Red Fox

The Red Fox – Vulpus vulpus



Todd and Trixie are siblings. Part of our smaller canine family they continue to educate us about the dynamics of male and female foxes. They live together (Todd is neutered) and spend most of their time digging holes, climbing on their furniture to watch everyone and everything, or having tiny play fights against one another.  Squabbling can get noisy at feeding time, but it is just Trixie reminding Todd that it is Ladies First. You can tell them apart by their markings — Trixie has a very dark face, tail, and legs while almost all of Todd’s body is the classic fox color of reddish orange. Born on April 6, 2019.


Kali, short for Kalispell, came to Cat Tales as a young kit in the spring of 2018. She arrived with several other animals, two of which were coyote pups around the same age. But despite her seemingly compatible pup friends, after a brief introduction, it was clear that Kali would like to live alone, as is typical of a red fox. Kali grew very quickly and though you would never know it, she is missing a toe on her right front foot. Kali is extremely energetic and loves to have space to climb and throw her toys around. Foxes are known to constantly dig holes and hide food and other treasures. When the time is right, they will dig it up or scent mark it for later discovery. Just one of the ever-fascinating fox behaviors to see! Born March 30, 2018.


Jasper and Jinx are our two young silver foxes, a melanistic variation of the red fox that displays wild pelt variations from pure black to blue-grey, or silver spotted.  These two came to Cat Tales in early June 2019.  Beyond learning to be good brothers to one another, they have also become fond of their neighboring fox kits Trixie and Todd.  But most of all they enjoy being together no matter the weather, time, or event. Jinx is almost purely silver, a shining fox who spends most of his day curled up napping or ‘gekkering’ (a sharp, barking sound) at nothing in particular.  (Jinx also has a genetic deformity in his front legs, though it does not affect his behavior.) His brother, Jasper, is more curious about the world and will watch staff and guests alike.  He is also not as silver as his brother, with quite a few patches of black across his fur. Born April 15, 2019.


Habitat: North America, all regions; 
In the Wild, 2 – 4 years; In Captivity, 8 – 10 years; 
Least concern;

Interesting and little-known facts about red foxes:

Red foxes have a unique adaptation that helps them hunt in the snow. They have fur on their paws that acts like snowshoes, spreading their weight over a larger surface area so they can walk on top of the snow without sinking.

Red foxes have excellent senses, including a keen sense of hearing and smell. They can hear small rodents moving underground and can detect the scent of prey up to 100 feet away.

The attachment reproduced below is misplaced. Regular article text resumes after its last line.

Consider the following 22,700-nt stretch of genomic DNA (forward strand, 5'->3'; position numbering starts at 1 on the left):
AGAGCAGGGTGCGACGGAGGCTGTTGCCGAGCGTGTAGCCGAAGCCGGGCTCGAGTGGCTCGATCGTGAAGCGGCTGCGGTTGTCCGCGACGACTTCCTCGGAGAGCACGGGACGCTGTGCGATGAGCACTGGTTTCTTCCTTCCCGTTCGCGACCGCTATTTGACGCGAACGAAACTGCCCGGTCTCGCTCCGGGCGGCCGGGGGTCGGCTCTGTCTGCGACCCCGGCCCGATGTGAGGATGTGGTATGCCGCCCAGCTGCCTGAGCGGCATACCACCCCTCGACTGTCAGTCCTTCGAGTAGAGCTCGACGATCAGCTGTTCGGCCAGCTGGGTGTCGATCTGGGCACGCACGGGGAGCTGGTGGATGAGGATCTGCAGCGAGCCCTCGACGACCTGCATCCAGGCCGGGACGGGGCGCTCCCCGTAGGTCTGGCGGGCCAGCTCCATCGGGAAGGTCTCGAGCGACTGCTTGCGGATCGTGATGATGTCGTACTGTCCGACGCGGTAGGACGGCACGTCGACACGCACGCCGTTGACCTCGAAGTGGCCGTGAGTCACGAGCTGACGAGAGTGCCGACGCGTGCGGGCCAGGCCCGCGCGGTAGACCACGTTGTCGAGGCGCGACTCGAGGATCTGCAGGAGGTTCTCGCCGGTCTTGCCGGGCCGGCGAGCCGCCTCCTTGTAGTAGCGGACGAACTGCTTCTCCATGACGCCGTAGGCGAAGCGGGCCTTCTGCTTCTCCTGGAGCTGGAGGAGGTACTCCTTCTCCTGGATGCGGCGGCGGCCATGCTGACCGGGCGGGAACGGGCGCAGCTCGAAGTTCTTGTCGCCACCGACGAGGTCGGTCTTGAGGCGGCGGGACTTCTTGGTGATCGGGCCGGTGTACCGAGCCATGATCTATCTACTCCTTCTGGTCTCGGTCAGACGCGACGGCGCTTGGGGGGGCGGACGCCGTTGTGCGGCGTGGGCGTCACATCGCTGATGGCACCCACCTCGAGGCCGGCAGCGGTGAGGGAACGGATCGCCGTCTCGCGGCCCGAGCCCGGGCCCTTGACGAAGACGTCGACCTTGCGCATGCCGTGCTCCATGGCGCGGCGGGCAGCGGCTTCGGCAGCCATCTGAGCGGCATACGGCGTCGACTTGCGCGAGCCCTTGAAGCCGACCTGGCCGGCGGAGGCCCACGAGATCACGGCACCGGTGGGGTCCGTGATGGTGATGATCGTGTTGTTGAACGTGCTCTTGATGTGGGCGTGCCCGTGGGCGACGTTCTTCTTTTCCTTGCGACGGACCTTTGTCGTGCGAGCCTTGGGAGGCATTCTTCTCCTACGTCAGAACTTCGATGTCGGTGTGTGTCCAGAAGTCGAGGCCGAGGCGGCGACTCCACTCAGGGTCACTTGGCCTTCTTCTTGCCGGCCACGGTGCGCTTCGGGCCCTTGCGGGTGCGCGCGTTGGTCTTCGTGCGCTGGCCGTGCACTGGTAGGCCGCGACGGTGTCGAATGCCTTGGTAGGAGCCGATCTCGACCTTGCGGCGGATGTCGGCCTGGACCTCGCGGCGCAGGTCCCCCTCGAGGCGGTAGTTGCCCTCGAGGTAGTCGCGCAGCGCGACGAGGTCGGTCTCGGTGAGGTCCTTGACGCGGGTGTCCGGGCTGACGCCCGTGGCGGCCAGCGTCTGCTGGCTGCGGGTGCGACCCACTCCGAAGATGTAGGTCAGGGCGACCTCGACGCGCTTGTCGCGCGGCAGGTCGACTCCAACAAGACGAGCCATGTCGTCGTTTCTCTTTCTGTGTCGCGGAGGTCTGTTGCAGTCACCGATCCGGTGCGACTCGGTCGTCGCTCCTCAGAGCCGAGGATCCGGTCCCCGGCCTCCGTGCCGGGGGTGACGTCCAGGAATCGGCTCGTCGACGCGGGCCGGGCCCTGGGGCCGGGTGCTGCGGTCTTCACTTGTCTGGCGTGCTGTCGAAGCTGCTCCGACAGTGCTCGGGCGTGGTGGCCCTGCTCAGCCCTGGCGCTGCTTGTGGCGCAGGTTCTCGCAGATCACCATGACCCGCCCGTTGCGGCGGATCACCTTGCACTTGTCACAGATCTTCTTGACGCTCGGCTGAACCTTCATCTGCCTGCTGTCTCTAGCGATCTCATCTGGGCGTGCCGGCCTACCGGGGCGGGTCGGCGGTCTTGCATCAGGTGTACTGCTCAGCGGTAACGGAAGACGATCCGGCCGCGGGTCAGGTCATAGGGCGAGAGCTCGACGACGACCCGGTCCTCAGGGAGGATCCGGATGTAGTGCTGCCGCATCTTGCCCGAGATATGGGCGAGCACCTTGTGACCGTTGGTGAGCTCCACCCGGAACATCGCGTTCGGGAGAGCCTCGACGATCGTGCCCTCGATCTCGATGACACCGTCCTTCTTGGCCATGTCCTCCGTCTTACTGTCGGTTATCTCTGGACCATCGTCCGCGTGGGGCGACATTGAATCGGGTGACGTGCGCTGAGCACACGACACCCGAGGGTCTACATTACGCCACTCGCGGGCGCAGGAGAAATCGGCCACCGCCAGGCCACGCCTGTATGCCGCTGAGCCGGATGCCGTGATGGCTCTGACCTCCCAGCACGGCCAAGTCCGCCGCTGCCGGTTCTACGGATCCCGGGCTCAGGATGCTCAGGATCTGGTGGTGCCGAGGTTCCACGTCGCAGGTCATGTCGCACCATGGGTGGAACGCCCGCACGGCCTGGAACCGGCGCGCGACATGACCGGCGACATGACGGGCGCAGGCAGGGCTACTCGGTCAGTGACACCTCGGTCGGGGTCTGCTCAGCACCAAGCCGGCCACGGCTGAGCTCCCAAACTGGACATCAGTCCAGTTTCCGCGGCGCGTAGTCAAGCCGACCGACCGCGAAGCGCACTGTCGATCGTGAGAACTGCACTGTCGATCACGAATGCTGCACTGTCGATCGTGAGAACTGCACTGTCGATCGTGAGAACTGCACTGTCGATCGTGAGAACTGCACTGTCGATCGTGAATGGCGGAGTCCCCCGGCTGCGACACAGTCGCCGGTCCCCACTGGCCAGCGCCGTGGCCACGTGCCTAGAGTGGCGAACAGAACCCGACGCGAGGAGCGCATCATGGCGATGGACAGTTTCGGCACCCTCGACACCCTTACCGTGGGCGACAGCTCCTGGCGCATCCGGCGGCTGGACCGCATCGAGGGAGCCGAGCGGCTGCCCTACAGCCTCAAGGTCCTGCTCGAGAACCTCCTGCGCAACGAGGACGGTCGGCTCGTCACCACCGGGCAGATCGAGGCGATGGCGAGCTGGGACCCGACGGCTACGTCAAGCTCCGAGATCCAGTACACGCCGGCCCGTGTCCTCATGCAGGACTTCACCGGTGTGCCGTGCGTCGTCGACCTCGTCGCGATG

Red foxes are not just red. They can come in a range of colors, including silver, black, and even white. These variations in fur color are known as color morphs.

Red foxes are incredibly adaptable and can be found in a variety of habitats, from forests to deserts to urban areas.

Red foxes are not solitary animals. While they do tend to hunt and live alone during the summer months, they will form family groups during the breeding season and raise their young together.

Debunking common myths and misconceptions about red foxes:

Myth: Red foxes are dangerous to humans.

Fact: Red foxes are not dangerous to humans. They are generally shy and will avoid contact with people whenever possible. In the rare case that a fox does approach a human, it is usually because the fox is sick or injured.

Myth: Red foxes kill for fun.

Fact: Red foxes do not kill for fun. They hunt to survive and will only kill what they need to eat.

Myth: Red foxes are a threat to livestock.

Fact: While red foxes will occasionally prey on livestock, they are not a significant threat to farmers. In fact, they often provide a service by controlling populations of rodents and other small pests.

Myth: Red foxes are only active at night.

Fact: While red foxes are most active at dawn and dusk, they can be active during the day as well. They are opportunistic hunters and will hunt whenever the opportunity arises.

Myth: Red foxes are not native to North America.

Fact: Red foxes are native to North America and have been present on the continent for thousands of years. However, there is a separate subspecies of red fox that was introduced from Europe in the 1700s and has since become established in North America.

Follow this link for more about Red Foxes

Welcome to Cat Tales Wildlife Center!
  1. About Us
  2. How You Can Help the Animals
  3. Black Bears
  4. Bobcats
  5. Canada Lynx
  6. Coyotes
  7. Red Fox
  8. Arctic Fox
  9. Northern Gray Fox
  10. Pumas - aka Cougar. Mountain Lion
  11. Raccoons
  12. Servals
  13. Bengal Tigers
  14. Siberian Tigers
  15. White Tigers
  16. Wolfdog Hybrids